I felt the excitement rising in my chest. Everything I was saying made perfect sense, and our small group of ten was coming up with what seemed like one brilliant idea after another—this was the best retreat ever!! I couldn’t imagine how any of the other 13 groups could match the creativity that was surging through ours.

Our assignment was to brainstorm how to improve magnetism and dynamically improve communication. As we made our way back to our seats to make our individual reports, I could feel my heart rate increasing.

Yeah, baby! That’s because WE came up with the best ideas. WE were the ones asking the tough questions. Could any other group be as brilliant as us?

My ego was rising. I tried to keep my anticipation in check, telling myself to hold the excitement for a few more minutes. For there was NO WAY that any of the other groups could match OUR great ideas…

or could they?

Have you ever played Boggle? It’s a word game in which you try to make words from a square of 16 letter cubes in 3 minutes. Each person then announces their words, and if they found your same words nobody gets any points, no matter how brilliant and clever you thought you were.

By the time the reporter from our group went up, all of our brilliant ideas had been presented by the other groups, not once, not twice, but as many as 4 times. Just goes to show that thoughts are not individually but universally rooted. Great minds think alike! We were all on the same wavelength…

…but yet I thought that WE were so special…

In the first few moments of being humbled, I instantly recognized the feeling.

That same old feeling of getting hyped-up while playing a solo, winning a race, anticipating the resulting exultation which would…what, David? What would all that praise do?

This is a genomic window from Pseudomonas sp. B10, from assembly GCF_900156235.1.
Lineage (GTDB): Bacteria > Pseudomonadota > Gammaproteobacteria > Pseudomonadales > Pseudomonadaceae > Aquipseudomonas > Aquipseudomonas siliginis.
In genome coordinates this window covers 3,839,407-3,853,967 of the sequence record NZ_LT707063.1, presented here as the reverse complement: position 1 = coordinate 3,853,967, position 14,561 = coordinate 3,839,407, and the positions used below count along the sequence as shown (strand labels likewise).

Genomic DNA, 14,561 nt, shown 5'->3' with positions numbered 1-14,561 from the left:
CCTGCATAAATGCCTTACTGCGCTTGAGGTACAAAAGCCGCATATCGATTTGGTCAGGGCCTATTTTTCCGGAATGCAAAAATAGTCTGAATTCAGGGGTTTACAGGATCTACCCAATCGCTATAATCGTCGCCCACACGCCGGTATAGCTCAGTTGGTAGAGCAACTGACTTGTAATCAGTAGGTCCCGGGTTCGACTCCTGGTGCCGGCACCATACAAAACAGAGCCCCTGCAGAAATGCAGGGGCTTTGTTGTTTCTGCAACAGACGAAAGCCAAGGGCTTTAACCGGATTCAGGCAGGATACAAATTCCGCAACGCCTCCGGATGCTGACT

Nothing but make the INEVITABLE fall of the ego ever more humbling.


So if stage fright stops the flow of inspiration before a performance, riding the ego certainly takes it down afterwards! Fear and excitement are opposite sides of the same coin.

What are the answers? Is there any way to stop the process before it gets the better of us? Here are some suggestions that I chose to ignore on the day at the retreat:

  1. Watch for the warning signs of tightness in the heart. There is a difference between enthusiasm and ego-bound excitement.
  2. When you feel your breathing tighten, relax your lower abdomen for deeper fuller breaths. This automatically helps your hypothalamus to stop telling your body that you are in a “fight or flight” situation.
  3. Expand your awareness as much as possible and try to feel for the positive enthusiasm and energy of a group, instead of trying to be the best within it.
  4. Be detached, but not disinterested, in how well or poorly your performance is going.
  5. If there are others who can perform equally as well or better than you, learn how to enjoy not only their genius but yours as well.

Furthermore, If you find yourself “fishing for compliments,” it may be a sign that you are a little too addicted to the ego-ride. For the ego can NEVER be fully satisfied and has a voracious appetite. It will need to be fed constantly if you choose to go that route.

But just as you can change your diet by adding in more nutrient rich food to crowd out the junk food, simply bring in the energy-rich gratitude to keep you in the positive flow for your best possible outcome.

Finally, get to know the sound of your ego-mobile as it comes rumbling down the street to lure you in for a ride. Although it isn’t a stranger, where it takes you isn’t always better than where you are right now.

Taking a Ride in the Ego-Mobile

2 thoughts on “Taking a Ride in the Ego-Mobile

  • May 28, 2014 at 4:00 pm

    I recognize this–had the same experience! Thanks for putting it into words so well.

  • May 29, 2014 at 6:57 pm

    Thanks David and I thought I had the only key to the ego-mobile. I enjoyed the workshop last saturday .Hope to see you soon. Peace


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